Cost: $100 + $20 materials fee (includes all drawing and painting materials, canvas, wire, etc.)

Register now (limited space available):
https://artprojectspace.com/youth-classes/summer-camp-with-brooke-nuckles/

Life is Hard, Clay is Soft – New Chapter!

Life is Hard, Clay is Soft

Picture of Jeck Gell, father of fashion jewelry designer Wendy Gell.

Jack Gell

My father Jack was an artist.

When I was little, my room had murals of nursery rhymes on all the walls. Jack jumping over the candle stick. Mary and her little lamb. The cow jumped over the moon. And a little mouse running up a clock. I still remember them. Dad painted them for me. But we moved from the Upper West Side of Manhattan to Long Island when I was 5 years old, leaving the painted walls behind.

 

The coolest place in our new house was the basement. Going down the stairs was a stained glass window my Mom had found covered in dust in an antique store. For some reason they had it installed going down the dark staircase to the basement instead of a window. It was a beautiful reclining lady, her face and hands were hand-painted and illuminated in a garden with butterflies and flowers around her, and round glass circles above and below.

picture of stained glass window in Wendy Gell's childhood home

marilynWhen I grew up the window resided at my lake house in Connecticut for 18 years, enjoying the western light passing through. Now she lives at my brother’s ranch on Pioneer Road only five miles from me above a fireplace well lit from behind. It is our Family’s Treasure.

There was a bar downstairs and above it was a nude picture of Marilyn Monroe with her elbow up above her head, turned aside, posing all pink and blonde and pretty. It wasn’t this one but this was the closest I could find.

The best part was the Art Table, a large piece of plywood always filled with projects on it. My father had made a life-size bust of my face and head out of a plastic clay. I wanted to make something too. My father had used up all the clay. He was a generous-spirited man. Out of the back of the head—the clay one of course, all curly hair—he took a handful of the cool gray clay and gave it to me. It felt wonderful as it squished through my small fingers.picture of Wendy Gell as a child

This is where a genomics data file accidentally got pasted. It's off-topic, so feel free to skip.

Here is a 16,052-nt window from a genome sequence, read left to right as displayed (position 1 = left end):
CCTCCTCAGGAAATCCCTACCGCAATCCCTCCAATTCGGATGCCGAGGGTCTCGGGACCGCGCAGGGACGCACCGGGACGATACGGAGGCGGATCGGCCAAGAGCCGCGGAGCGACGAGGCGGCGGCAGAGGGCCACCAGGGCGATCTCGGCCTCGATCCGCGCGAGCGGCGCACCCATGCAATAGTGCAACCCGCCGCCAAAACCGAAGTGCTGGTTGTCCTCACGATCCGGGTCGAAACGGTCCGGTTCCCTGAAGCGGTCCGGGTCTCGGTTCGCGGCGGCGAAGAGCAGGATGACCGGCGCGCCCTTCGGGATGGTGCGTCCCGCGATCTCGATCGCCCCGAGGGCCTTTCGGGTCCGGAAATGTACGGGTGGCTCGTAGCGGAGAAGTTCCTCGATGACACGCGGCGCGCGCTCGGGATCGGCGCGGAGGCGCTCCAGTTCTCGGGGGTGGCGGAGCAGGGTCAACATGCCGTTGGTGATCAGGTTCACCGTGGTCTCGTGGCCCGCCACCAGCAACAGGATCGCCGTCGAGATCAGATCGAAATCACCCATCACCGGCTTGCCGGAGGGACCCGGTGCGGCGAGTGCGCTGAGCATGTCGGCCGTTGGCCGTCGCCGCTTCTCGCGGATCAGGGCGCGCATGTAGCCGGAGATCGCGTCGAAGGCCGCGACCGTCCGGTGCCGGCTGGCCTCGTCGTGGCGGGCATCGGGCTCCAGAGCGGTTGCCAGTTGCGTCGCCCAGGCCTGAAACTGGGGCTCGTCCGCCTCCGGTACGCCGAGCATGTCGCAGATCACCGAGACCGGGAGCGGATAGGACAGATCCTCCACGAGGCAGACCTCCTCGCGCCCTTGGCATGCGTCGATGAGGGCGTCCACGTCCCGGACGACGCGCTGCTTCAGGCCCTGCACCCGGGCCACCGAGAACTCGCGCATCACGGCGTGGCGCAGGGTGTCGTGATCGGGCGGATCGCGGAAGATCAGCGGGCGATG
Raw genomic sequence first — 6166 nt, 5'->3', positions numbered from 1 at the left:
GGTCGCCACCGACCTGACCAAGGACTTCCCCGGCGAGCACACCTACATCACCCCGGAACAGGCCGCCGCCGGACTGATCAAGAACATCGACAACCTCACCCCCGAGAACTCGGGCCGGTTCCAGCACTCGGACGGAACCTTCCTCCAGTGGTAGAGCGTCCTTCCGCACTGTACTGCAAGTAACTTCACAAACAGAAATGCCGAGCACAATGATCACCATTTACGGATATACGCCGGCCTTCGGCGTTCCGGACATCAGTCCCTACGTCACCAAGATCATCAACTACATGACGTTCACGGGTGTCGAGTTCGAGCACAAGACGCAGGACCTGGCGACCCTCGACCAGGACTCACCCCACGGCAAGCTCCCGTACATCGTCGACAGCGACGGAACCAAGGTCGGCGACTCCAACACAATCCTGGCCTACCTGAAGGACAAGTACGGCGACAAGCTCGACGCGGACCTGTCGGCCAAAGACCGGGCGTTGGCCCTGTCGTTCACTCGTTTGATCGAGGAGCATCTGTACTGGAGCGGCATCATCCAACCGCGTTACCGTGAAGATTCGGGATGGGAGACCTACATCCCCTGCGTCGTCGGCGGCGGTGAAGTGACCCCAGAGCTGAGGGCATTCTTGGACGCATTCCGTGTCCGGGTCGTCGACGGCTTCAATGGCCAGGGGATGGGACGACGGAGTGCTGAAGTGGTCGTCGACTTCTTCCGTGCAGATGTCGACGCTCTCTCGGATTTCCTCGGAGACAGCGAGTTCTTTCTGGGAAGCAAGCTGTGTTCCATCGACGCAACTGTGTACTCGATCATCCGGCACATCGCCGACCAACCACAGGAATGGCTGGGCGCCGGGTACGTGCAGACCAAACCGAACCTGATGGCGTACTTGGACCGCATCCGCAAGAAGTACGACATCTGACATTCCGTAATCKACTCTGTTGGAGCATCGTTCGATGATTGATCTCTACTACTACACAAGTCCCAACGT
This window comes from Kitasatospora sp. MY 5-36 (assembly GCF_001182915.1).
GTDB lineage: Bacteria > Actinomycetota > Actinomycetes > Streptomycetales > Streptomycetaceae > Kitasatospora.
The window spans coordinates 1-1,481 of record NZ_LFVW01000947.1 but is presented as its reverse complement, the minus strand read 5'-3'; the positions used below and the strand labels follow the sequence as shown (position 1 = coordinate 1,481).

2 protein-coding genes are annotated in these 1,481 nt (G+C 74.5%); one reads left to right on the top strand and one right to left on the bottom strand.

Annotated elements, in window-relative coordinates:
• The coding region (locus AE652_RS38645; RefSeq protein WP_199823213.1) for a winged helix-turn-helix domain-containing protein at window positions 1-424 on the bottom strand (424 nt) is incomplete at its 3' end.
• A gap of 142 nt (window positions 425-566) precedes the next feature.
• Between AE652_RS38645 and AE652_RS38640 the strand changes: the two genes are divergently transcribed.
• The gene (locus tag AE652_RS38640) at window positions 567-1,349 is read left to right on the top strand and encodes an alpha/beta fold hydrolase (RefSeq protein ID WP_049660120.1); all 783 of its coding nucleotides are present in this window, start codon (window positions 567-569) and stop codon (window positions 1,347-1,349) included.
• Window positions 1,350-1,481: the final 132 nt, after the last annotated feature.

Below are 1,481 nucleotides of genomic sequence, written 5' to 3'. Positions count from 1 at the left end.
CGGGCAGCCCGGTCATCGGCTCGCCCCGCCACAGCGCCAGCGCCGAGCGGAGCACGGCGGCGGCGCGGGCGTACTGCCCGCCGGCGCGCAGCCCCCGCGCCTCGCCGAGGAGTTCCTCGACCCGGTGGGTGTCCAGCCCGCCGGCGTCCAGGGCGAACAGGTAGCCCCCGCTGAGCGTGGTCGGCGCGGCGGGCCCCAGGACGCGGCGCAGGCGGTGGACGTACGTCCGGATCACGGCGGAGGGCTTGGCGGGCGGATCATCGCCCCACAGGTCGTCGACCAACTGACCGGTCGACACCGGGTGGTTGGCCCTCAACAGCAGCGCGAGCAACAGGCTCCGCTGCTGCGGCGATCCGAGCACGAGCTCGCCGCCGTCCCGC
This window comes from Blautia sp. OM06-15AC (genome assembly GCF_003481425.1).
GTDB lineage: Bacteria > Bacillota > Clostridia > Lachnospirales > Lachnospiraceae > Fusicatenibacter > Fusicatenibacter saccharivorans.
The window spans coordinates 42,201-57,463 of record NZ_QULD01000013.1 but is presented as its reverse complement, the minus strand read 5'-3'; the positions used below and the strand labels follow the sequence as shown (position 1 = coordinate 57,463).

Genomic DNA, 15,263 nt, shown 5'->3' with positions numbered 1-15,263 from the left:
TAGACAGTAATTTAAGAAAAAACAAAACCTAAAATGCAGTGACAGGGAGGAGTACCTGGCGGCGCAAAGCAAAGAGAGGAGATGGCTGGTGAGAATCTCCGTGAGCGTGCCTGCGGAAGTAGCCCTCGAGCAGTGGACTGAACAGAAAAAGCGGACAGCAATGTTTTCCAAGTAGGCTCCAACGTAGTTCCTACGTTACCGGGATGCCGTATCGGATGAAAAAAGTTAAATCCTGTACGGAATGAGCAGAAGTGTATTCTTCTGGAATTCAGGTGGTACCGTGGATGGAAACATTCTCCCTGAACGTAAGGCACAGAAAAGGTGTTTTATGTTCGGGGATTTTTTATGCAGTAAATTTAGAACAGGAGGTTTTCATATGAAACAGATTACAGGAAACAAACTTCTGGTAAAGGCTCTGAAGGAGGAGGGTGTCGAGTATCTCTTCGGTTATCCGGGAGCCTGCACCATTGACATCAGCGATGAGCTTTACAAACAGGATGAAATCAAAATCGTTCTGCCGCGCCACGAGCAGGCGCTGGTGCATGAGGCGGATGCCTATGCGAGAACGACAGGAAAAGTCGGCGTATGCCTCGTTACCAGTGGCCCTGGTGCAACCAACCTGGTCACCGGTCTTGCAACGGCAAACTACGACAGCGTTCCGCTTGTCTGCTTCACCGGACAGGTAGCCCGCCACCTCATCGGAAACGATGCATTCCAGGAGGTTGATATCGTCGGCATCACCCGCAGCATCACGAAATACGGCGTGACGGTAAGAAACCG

Day after day Daddy would give me more and more clay, and the figurine of Wendy’s head went hollow as the clay became giraffes and tigers and snakes. Soon the clay replica went limp and was gone.

Now thinking about, it a sadness flows through me, tinged with great joy, that Dad gave me a wondrous adventure as we cannibalized his own sculpture  creation of his daughter—allowing my wild creative energy to grow and flow like the raging river it is.

Sometimes when I paint now, I hear his voice…Alizarin Crimson…Rose Madder Light…Ultramarine Blue…In life he never taught me the painting colors (that I recall), but somewhere in the Akashic record, my father Who Art in Heaven tells me the colors to use and I am filled with a Cadmium Yellow joy to hear his voice. Over and over again.

Creativity and Duality, painting by Wendy Gell,1974.

Creativity and Duality, painting by Wendy Gell,1974.

“Thanks Daddy,” I say in my head.” Thanks again.”

He answers back, tenderly, “Of course, Wen.”

Years later I made a plaque of clay and jewels, it says My Truth. ” Life is Hard – Clay is Soft. ”

It stands outside my front door now, beaming a welcome to all my visitors who come by.

Life is Hard, Clay is Soft - picture of clay wall art with this saying on it by Wendy Gell

 

 

 

 

 

 

 

 

 

 

 

 

The post Life is Hard, Clay is Soft – New Chapter! appeared first on Wendy Gell Jewelry and Art.

Yupo Curiosity

I’ve just finished some new work to hang the beginning of February at Art & Soul Gallery in Ashland, Oregon. My curiosity took me into the land of Yupo: A non-porous plastic like painting surface. I’ve always loved the spontaneity of working with flow, knowing that here is a potential for more layers. This trick on Yupo just melts the layer before because of the slick surface. Oh My! This may be a short lived adventure but I feel that old familiar tickle asking me “What If?”. Hmmmmmm……..

Ashland Gallery Association January 2018 Spotlight Exhibits

Ashland Natural Medicine

“Africa, Fashion & Photography”, featuring Jennifer Jensen

ANM Gallery of Contemporary Art is thrilled to host local Ashland artist, Jennifer Jensen’s newest works of art titled: Africa, Fashion & Photography